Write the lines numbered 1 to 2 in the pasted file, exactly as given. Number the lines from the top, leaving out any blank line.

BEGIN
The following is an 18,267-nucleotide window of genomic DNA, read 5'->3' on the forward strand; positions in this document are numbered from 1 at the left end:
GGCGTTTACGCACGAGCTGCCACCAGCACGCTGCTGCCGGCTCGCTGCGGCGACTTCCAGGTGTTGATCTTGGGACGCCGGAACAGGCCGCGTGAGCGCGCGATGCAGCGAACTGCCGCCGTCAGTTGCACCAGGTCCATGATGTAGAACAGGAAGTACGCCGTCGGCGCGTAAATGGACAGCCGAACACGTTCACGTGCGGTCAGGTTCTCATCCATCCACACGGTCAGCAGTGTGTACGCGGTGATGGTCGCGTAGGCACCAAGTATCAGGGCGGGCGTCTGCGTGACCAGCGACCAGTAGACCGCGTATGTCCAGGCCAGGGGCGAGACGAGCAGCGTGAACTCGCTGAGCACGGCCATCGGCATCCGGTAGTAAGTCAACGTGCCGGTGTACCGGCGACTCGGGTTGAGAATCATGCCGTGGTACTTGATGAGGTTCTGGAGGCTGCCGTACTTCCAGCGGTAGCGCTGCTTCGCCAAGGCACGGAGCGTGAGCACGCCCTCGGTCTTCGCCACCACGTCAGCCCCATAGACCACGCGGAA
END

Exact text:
The following is an 18,267-nucleotide window of genomic DNA, read 5'->3' on the forward strand; positions in this document are numbered from 1 at the left end:
GGCGTTTACGCACGAGCTGCCACCAGCACGCTGCTGCCGGCTCGCTGCGGCGACTTCCAGGTGTTGATCTTGGGACGCCGGAACAGGCCGCGTGAGCGCGCGATGCAGCGAACTGCCGCCGTCAGTTGCACCAGGTCCATGATGTAGAACAGGAAGTACGCCGTCGGCGCGTAAATGGACAGCCGAACACGTTCACGTGCGGTCAGGTTCTCATCCATCCACACGGTCAGCAGTGTGTACGCGGTGATGGTCGCGTAGGCACCAAGTATCAGGGCGGGCGTCTGCGTGACCAGCGACCAGTAGACCGCGTATGTCCAGGCCAGGGGCGAGACGAGCAGCGTGAACTCGCTGAGCACGGCCATCGGCATCCGGTAGTAAGTCAACGTGCCGGTGTACCGGCGACTCGGGTTGAGAATCATGCCGTGGTACTTGATGAGGTTCTGGAGGCTGCCGTACTTCCAGCGGTAGCGCTGCTTCGCCAAGGCACGGAGCGTGAGCACGCCCTCGGTCTTCGCCACCACGTCAGCCCCATAGACCACGCGGAA